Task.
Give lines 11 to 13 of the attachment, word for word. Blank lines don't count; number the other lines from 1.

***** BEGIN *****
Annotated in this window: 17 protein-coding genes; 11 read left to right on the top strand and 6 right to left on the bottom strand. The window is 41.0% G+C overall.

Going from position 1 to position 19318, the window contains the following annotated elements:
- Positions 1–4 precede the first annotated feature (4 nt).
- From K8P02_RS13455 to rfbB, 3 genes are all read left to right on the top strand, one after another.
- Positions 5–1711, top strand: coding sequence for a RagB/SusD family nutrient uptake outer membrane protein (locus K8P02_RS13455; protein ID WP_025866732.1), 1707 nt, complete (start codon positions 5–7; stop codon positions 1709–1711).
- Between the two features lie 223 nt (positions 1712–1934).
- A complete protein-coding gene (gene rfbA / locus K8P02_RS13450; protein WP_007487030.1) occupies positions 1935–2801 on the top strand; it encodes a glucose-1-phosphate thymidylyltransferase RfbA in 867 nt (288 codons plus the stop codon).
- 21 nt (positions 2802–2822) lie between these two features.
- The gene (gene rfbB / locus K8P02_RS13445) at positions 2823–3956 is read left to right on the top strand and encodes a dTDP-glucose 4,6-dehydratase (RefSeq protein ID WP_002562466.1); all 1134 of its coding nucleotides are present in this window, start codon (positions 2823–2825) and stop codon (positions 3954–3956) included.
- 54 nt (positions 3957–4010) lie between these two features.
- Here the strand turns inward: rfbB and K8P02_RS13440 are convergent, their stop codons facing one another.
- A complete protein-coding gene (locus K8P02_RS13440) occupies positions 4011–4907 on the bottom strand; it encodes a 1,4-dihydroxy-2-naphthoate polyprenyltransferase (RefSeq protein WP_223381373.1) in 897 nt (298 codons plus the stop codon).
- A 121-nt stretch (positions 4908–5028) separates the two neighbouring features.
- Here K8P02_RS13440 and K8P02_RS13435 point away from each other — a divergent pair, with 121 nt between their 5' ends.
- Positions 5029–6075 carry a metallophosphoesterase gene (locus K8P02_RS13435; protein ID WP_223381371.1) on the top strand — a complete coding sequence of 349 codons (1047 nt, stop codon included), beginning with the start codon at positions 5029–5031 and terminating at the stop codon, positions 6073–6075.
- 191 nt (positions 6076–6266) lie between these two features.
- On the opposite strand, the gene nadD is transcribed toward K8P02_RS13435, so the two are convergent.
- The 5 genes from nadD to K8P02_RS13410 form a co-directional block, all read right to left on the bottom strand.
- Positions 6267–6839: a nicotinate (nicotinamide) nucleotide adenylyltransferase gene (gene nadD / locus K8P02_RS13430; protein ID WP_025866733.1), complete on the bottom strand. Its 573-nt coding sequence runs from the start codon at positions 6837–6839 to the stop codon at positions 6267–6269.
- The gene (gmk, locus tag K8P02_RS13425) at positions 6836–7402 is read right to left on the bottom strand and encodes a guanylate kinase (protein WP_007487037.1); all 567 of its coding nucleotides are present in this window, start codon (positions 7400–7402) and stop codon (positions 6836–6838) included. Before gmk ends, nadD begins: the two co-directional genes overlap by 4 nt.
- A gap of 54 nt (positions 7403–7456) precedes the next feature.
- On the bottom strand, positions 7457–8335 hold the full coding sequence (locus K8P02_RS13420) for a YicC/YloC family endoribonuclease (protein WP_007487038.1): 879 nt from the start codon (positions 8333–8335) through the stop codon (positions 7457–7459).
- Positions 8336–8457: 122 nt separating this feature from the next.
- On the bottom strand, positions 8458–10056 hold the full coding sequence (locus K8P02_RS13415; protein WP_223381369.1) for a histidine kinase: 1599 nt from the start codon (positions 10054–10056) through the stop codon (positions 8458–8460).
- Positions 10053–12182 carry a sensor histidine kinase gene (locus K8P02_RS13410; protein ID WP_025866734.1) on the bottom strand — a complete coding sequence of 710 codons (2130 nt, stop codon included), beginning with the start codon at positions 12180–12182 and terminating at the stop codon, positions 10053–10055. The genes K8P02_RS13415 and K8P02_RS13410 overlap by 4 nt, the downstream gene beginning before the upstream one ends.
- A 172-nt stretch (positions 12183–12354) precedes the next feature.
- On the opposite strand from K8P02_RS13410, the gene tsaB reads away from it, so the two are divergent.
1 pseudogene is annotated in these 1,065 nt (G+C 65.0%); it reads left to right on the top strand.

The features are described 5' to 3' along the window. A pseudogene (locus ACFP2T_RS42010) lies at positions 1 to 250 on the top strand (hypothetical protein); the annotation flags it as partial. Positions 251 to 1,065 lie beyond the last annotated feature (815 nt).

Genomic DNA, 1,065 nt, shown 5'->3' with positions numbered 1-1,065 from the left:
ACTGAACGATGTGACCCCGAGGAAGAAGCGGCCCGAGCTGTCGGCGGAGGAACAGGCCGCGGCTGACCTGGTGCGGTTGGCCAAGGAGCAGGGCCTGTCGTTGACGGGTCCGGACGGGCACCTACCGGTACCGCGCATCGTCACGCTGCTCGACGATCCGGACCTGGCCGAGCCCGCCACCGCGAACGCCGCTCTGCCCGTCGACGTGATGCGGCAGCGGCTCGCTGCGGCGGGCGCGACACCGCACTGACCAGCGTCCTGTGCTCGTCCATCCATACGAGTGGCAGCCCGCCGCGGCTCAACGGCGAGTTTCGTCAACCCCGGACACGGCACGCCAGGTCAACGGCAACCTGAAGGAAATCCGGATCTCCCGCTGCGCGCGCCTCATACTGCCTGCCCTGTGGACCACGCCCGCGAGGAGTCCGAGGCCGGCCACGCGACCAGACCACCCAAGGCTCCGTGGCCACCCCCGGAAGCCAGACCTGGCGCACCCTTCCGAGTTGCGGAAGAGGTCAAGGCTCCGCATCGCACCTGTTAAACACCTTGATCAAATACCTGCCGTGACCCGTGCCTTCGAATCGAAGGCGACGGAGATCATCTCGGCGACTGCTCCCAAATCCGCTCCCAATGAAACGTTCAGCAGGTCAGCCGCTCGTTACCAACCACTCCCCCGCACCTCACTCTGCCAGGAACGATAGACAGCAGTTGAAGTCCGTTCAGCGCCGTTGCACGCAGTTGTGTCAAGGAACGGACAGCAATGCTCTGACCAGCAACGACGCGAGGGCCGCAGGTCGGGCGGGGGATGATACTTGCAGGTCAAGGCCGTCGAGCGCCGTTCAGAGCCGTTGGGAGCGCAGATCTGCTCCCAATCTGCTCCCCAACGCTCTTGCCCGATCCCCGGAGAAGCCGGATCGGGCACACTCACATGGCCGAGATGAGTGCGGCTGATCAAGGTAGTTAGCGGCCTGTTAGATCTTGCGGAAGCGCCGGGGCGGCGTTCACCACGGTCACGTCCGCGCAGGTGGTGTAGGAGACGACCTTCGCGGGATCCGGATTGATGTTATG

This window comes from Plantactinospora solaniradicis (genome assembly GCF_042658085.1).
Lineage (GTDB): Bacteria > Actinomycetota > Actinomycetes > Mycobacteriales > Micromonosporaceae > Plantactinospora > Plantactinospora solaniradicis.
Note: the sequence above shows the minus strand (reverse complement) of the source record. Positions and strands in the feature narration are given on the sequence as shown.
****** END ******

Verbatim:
- Here the strand turns inward: rfbB and K8P02_RS13440 are convergent, their stop codons facing one another.
- A complete protein-coding gene (locus K8P02_RS13440) occupies positions 4011–4907 on the bottom strand; it encodes a 1,4-dihydroxy-2-naphthoate polyprenyltransferase (RefSeq protein WP_223381373.1) in 897 nt (298 codons plus the stop codon).
- A 121-nt stretch (positions 4908–5028) separates the two neighbouring features.